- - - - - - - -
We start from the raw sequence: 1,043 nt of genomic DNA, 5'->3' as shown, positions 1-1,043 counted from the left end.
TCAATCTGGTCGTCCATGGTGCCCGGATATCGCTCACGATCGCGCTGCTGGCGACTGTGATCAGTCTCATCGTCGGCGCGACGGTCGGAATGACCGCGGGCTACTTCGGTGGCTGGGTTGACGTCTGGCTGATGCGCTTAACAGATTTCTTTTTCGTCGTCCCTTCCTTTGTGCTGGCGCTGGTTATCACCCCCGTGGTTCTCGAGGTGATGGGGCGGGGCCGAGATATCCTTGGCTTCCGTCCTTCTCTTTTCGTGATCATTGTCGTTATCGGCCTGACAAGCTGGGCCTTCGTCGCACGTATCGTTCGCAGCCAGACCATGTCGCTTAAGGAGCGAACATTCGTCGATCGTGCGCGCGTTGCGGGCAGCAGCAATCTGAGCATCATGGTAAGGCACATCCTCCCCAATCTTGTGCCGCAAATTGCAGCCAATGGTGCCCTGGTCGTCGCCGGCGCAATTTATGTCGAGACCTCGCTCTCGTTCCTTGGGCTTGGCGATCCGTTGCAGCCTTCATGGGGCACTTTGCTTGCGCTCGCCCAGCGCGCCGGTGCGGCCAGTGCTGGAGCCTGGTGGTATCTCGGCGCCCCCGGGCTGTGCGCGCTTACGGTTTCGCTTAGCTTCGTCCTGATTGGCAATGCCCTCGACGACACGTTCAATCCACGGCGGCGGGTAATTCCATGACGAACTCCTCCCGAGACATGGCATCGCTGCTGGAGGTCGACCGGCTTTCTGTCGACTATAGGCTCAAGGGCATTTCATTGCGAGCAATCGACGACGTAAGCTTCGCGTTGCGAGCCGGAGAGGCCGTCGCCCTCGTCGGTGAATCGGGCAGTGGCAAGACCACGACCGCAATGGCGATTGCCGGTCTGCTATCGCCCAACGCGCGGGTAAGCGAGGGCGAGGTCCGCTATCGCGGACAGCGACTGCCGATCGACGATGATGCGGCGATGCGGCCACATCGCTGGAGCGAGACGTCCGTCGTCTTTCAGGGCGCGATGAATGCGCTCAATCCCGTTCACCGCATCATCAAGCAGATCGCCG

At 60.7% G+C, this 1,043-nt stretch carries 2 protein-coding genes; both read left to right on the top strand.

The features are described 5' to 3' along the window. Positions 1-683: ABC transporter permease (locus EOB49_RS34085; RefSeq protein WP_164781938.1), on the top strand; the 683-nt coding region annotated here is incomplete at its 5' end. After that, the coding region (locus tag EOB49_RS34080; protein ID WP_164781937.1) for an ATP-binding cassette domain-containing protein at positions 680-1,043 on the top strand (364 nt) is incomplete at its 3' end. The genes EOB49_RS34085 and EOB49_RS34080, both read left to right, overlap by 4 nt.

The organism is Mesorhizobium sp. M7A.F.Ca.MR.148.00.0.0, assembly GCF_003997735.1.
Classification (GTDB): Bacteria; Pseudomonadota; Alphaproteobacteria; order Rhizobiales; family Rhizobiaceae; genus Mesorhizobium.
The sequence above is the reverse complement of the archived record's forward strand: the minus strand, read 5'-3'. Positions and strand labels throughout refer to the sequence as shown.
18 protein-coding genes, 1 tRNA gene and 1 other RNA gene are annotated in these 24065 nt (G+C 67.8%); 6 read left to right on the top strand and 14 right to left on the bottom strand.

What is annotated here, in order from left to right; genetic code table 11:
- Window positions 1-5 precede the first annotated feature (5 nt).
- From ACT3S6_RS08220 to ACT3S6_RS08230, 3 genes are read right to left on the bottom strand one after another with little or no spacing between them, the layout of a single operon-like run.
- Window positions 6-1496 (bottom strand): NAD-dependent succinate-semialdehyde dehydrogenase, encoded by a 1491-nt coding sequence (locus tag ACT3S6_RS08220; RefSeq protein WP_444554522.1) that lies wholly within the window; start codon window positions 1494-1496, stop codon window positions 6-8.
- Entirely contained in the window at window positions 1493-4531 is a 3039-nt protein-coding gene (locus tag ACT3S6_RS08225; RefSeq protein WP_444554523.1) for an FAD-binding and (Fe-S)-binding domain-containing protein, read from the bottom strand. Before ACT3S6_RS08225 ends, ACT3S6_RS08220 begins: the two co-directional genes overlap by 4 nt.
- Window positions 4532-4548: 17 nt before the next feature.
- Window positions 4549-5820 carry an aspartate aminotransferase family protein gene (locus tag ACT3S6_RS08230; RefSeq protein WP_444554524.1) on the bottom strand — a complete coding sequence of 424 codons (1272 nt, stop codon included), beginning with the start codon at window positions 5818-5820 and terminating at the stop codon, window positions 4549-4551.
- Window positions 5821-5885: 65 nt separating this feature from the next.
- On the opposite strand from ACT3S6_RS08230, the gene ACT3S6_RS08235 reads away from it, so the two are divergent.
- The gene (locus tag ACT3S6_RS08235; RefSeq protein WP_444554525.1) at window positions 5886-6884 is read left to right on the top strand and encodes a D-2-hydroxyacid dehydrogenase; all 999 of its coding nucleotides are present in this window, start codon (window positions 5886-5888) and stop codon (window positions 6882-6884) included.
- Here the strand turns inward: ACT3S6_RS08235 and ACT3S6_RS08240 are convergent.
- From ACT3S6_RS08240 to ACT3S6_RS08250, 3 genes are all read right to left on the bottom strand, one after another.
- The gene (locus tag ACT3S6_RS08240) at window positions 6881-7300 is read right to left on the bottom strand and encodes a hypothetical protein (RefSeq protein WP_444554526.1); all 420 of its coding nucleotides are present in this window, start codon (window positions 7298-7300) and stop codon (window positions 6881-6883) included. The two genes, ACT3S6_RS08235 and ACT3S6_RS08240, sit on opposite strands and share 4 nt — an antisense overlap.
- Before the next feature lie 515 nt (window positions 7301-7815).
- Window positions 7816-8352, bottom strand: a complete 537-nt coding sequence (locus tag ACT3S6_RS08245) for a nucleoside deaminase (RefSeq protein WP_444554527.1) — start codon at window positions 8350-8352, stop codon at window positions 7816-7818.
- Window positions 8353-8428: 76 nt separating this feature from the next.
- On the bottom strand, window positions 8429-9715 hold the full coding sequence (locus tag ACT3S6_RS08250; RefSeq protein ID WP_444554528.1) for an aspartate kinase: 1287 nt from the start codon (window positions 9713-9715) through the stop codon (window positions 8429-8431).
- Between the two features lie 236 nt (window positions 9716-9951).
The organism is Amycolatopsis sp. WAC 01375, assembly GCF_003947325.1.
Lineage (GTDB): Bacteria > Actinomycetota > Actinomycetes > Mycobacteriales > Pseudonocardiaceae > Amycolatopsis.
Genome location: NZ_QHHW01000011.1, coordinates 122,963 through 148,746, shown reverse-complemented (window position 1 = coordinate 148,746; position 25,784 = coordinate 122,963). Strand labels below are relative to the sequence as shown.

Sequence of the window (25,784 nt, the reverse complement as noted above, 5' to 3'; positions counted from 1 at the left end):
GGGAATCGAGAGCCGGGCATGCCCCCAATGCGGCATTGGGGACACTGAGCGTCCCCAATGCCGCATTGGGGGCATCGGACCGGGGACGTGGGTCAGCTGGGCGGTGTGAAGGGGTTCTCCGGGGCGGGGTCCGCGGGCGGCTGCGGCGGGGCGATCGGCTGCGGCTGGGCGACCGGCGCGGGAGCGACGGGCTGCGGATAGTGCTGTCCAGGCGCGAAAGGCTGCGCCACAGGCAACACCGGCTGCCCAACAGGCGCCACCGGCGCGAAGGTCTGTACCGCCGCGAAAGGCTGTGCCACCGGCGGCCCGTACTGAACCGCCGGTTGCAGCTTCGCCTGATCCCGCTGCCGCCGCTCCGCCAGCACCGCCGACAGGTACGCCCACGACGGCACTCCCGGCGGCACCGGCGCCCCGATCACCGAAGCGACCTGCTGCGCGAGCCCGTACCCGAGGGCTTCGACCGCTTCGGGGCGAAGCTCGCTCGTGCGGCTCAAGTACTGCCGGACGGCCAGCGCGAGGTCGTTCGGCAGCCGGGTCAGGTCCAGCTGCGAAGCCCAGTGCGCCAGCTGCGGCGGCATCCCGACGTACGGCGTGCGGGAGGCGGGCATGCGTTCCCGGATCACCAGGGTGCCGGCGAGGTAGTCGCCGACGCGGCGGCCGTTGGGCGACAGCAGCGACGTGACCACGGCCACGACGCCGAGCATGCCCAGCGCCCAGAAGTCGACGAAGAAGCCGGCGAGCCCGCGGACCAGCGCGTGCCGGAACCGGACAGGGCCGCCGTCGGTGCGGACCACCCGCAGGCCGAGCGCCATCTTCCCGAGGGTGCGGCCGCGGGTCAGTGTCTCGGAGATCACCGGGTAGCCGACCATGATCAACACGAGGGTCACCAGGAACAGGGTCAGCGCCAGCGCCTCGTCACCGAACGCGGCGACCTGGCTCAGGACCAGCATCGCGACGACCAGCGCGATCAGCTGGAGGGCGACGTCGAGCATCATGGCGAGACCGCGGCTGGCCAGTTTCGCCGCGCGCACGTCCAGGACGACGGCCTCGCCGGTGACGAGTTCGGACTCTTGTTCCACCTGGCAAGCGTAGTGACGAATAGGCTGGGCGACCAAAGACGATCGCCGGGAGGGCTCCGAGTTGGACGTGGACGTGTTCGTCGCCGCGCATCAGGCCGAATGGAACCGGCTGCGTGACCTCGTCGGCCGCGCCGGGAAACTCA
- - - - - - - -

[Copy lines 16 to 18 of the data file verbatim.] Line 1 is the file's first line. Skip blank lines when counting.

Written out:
- Window positions 5821-5885: 65 nt separating this feature from the next.
- On the opposite strand from ACT3S6_RS08230, the gene ACT3S6_RS08235 reads away from it, so the two are divergent.
- The gene (locus tag ACT3S6_RS08235; RefSeq protein WP_444554525.1) at window positions 5886-6884 is read left to right on the top strand and encodes a D-2-hydroxyacid dehydrogenase; all 999 of its coding nucleotides are present in this window, start codon (window positions 5886-5888) and stop codon (window positions 6882-6884) included.